MadSci Network: Astronomy

Re: Minimum size of asteroid or comet needed to break up the Earth?

Date: Wed Jul 7 23:27:14 1999
Posted By: Robert Macke, Grad student, Physics, Washington University
Area of science: Astronomy
ID: 930759053.As


The real issue here is not of the size of the object, but of the energy it 
releases in the collision.  Even a very small asteroid could destroy the 
earth if it traveled fast enough (though that's not very likely at all), 
just as a cannon ball causes much more damage when fired from a cannon than 
it causes if just thrown at its target by hand, because it releases much 
more energy in the target if it travels faster.

So, how much energy do you need to destroy the earth?  Certainly, it is a 
lot more than you need just to wipe out life.  Life exists in a very 
fragile balance that can easily be disrupted worldwide by an object that 
would otherwise just leave a crater the size of Ohio but leave the rest of 
the planet untouched.  You need a lot more energy to split the Earth in 

Since we're talking hypothetical situations here, let's go to extremes.  
(This simplifies the calculation a bit)  Let's say we wish to pull the 
planet apart entirely, separating it dust grain from dust grain. The energy 
it would take to do this is simply the opposite of the energy stored in the 
gravitational collapse of the matter that formed the Earth.  I won't go 
into the mathematics of it, since I am not sure of your calculus 
background, but the concept is to calculate the energy difference for each 
individual particle added to the Earth's surface as it collapses, and I 
assume a planet of constant density (I presume that's a first-order 
difference, and since we're just estimating anyway, that doesn't matter.)
Anyway, the energy is (3/5)*G*M*M/R, where G is the gravitational constant, 
M is the mass of the Earth, and R is the radius of the Earth.  This gives 
us 2.24*10^32 Joules, which is a huge amount.

Now, for the sake of argument, let's say that we have an object impacting 
the Earth at escape velocity.  (That is, the speed it would have if it was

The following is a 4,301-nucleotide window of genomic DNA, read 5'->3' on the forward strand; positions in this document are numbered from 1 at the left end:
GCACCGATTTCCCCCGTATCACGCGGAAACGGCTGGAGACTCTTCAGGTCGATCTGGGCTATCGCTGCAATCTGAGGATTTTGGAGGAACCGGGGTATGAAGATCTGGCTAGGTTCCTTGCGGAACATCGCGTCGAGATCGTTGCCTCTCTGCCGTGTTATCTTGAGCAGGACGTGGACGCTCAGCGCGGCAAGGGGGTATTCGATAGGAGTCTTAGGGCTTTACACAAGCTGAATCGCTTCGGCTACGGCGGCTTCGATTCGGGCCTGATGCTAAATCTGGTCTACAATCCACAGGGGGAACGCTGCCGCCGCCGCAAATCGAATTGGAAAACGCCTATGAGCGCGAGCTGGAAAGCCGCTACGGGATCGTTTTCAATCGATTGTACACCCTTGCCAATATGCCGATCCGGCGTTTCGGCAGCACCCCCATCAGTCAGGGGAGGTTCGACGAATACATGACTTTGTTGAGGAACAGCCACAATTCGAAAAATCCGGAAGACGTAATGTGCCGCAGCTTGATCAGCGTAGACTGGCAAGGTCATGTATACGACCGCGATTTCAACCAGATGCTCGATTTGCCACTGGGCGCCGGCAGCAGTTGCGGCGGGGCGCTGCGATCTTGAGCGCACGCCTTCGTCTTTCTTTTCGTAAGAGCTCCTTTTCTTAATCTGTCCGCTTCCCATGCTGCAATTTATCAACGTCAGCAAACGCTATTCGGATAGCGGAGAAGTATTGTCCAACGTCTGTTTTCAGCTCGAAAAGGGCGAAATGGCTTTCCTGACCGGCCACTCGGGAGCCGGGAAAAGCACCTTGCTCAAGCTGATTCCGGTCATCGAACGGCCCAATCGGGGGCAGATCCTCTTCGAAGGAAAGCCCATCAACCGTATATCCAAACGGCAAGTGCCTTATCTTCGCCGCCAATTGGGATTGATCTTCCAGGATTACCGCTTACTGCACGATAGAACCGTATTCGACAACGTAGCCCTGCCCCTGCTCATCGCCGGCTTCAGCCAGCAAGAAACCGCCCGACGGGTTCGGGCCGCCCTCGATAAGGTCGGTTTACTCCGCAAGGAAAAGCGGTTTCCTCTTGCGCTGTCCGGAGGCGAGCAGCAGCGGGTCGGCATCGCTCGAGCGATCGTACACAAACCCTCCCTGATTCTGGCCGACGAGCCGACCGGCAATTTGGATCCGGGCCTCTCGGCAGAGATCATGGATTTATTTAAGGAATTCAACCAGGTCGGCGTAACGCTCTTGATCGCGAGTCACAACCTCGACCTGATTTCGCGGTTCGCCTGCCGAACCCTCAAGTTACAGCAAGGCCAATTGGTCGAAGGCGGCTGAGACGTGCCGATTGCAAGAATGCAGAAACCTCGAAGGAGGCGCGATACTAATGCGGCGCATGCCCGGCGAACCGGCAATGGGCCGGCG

dropped from rest a very far distance away and permitted simply to fall 
onto the Earth.)  That's something like 11,000 meters per second, which is 
pretty fast.  How much mass would it need to have to produce the kind of 
energy we need in the collision to destroy the planet?
The calculation isn't too difficult.  The energy of the rock is G*M*m/R, 
where little m is the mass of the object, and the other variables are the 
same as before.  This needs to be equal to (3/5)*G*M*M/R in order to 
produce enough energy to destroy the Earth.  Solving the equation for m, 
we see: m=(3/5)*M.
So, the mass of the asteroid is just 3/5 times the mass of the Earth.  In 
other words, you need a planet or large moon to cause that kind of damage!

As for the Moon, the same calculation applies, so you would need something 
about 3/5 times the mass of the Moon to destroy it.  However, since the 
Moon itself is just over 1/85 the mass of the Earth (0.012 times the mass 
of the Earth), it could not cause the destruction of the Earth if it fell 
out of orbit. (It would certainly cause a lot of damage, though)

I should note that, in the early days of the Earth before it cooled, 
scientists believe that it was hit by a large object roughly the size of 
Mars (approx. 1/10 Earth's mass).  This removed a large part of the planet 
and put it into permanent orbit, where it eventually coalesced into the 
Moon.  Nevertheless, the rest of the planet fell back together to become 
Earth as we know it, rather than flying apart completely.  Needless to say, 
if there had been life at that time it would have been completely wiped 
out. :)

I hope this answers your question,

---Bob Macke
S.B. Physics, MIT, 1996
M.A. Physics, Washington University in St. Louis, 1999

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